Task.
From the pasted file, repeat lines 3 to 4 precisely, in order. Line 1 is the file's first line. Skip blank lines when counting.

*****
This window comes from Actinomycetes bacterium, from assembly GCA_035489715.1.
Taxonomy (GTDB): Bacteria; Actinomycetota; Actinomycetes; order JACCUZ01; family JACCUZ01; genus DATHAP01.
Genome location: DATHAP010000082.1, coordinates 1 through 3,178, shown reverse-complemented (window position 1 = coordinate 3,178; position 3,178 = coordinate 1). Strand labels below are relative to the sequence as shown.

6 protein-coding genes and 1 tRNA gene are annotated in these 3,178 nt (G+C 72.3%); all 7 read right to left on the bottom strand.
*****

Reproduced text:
Genome location: DATHAP010000082.1, coordinates 1 through 3,178, shown reverse-complemented (window position 1 = coordinate 3,178; position 3,178 = coordinate 1). Strand labels below are relative to the sequence as shown.

6 protein-coding genes and 1 tRNA gene are annotated in these 3,178 nt (G+C 72.3%); all 7 read right to left on the bottom strand.